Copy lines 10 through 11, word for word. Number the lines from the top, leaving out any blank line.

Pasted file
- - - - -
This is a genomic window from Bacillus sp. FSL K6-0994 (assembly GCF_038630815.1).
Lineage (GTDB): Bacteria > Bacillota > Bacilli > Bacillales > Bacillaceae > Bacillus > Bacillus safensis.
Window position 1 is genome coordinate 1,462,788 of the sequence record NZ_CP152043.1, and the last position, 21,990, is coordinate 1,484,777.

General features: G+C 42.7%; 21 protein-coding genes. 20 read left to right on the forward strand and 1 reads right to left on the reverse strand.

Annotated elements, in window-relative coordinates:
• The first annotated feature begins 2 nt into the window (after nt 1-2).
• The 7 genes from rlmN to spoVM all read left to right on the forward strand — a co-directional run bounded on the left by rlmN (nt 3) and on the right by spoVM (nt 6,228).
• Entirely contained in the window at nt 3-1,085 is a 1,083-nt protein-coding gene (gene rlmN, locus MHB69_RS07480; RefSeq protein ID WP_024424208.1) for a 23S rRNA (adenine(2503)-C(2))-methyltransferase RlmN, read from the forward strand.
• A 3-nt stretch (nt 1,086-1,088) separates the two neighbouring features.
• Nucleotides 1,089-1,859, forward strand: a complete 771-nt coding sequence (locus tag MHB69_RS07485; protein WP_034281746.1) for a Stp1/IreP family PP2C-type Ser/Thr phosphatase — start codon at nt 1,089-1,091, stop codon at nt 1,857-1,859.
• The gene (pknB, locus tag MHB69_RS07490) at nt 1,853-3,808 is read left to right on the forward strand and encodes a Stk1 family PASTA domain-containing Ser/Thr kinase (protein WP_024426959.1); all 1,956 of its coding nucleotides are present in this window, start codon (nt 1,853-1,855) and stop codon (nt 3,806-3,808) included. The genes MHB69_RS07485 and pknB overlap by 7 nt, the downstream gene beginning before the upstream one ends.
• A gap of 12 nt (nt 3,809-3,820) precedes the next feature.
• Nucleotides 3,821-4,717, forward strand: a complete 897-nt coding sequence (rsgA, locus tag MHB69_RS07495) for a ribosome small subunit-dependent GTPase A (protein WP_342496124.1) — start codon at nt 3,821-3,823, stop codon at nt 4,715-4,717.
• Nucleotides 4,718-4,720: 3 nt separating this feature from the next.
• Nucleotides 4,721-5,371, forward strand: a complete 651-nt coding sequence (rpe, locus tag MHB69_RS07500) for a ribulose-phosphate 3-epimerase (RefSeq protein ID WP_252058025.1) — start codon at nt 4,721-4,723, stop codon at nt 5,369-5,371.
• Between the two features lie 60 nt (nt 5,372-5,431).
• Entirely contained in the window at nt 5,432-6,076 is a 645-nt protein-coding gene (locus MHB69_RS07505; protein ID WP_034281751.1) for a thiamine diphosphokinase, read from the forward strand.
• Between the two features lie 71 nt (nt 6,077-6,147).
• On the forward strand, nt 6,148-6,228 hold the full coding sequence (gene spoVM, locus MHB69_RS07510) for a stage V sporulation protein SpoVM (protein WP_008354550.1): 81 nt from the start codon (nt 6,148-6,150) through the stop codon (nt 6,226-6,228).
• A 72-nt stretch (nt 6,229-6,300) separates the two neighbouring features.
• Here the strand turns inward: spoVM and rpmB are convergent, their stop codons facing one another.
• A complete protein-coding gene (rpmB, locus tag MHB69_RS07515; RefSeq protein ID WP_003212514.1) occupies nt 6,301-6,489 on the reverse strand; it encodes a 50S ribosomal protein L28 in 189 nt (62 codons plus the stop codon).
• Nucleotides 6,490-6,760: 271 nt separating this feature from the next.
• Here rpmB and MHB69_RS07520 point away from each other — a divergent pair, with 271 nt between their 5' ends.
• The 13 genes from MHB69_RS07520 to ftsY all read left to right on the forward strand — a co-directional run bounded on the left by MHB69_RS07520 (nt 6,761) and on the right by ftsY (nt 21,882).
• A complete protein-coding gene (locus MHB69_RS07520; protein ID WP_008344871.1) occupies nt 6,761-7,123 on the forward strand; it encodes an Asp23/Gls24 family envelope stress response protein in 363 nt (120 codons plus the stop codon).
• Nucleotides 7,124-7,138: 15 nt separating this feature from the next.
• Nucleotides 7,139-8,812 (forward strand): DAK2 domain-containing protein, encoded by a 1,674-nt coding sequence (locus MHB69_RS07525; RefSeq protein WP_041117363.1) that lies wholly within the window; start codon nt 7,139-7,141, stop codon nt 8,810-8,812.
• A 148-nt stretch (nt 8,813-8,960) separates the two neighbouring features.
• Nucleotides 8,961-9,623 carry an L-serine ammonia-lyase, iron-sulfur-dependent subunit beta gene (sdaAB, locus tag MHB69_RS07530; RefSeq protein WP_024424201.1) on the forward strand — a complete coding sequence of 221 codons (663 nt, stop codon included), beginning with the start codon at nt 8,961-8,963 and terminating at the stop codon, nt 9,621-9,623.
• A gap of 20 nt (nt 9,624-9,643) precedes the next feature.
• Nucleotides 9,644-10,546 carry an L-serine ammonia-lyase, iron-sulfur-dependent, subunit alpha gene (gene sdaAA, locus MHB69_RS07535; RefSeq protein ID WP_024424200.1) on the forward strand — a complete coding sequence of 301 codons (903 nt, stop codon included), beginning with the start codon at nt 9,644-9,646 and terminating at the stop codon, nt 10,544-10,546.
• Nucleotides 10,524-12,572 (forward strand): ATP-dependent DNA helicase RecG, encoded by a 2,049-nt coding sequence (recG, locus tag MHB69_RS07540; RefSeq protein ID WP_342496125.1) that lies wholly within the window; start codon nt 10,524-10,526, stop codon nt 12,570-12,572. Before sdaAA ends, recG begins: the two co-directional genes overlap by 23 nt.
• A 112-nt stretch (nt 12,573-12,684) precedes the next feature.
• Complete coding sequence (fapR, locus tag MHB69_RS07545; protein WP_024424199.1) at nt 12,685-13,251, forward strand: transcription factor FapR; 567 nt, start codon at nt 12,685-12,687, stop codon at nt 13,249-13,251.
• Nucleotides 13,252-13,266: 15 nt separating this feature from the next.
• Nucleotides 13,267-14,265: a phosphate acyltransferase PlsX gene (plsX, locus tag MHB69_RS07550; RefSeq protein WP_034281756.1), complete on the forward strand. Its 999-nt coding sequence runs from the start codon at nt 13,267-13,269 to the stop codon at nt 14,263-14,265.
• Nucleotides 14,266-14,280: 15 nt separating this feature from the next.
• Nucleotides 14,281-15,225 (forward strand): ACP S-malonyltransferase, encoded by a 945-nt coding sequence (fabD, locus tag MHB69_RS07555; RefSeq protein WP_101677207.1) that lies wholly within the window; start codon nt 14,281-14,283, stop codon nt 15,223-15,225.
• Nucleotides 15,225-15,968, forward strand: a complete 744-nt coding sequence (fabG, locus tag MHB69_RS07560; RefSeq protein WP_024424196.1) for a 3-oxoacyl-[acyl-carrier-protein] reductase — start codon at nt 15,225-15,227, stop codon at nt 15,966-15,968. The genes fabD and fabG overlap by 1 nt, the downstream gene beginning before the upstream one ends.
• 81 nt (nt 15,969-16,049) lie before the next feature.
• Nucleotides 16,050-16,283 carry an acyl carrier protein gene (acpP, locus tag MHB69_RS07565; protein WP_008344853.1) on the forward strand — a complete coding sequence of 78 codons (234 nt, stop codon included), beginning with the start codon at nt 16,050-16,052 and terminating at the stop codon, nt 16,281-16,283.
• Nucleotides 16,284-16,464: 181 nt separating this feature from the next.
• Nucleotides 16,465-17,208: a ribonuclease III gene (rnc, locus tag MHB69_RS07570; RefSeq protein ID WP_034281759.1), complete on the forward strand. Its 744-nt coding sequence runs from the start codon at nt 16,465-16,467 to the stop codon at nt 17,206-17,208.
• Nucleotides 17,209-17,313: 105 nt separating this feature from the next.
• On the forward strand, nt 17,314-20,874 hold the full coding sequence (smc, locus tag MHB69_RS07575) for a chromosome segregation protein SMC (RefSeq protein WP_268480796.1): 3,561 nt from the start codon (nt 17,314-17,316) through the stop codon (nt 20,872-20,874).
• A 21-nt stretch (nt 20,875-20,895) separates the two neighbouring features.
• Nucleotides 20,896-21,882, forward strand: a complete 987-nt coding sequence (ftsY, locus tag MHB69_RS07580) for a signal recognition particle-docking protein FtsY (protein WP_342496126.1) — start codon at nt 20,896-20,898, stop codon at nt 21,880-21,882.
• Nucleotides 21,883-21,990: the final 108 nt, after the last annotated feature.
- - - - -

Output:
• Nucleotides 1,089-1,859, forward strand: a complete 771-nt coding sequence (locus tag MHB69_RS07485; protein WP_034281746.1) for a Stp1/IreP family PP2C-type Ser/Thr phosphatase — start codon at nt 1,089-1,091, stop codon at nt 1,857-1,859.
• The gene (pknB, locus tag MHB69_RS07490) at nt 1,853-3,808 is read left to right on the forward strand and encodes a Stk1 family PASTA domain-containing Ser/Thr kinase (protein WP_024426959.1); all 1,956 of its coding nucleotides are present in this window, start codon (nt 1,853-1,855) and stop codon (nt 3,806-3,808) included. The genes MHB69_RS07485 and pknB overlap by 7 nt, the downstream gene beginning before the upstream one ends.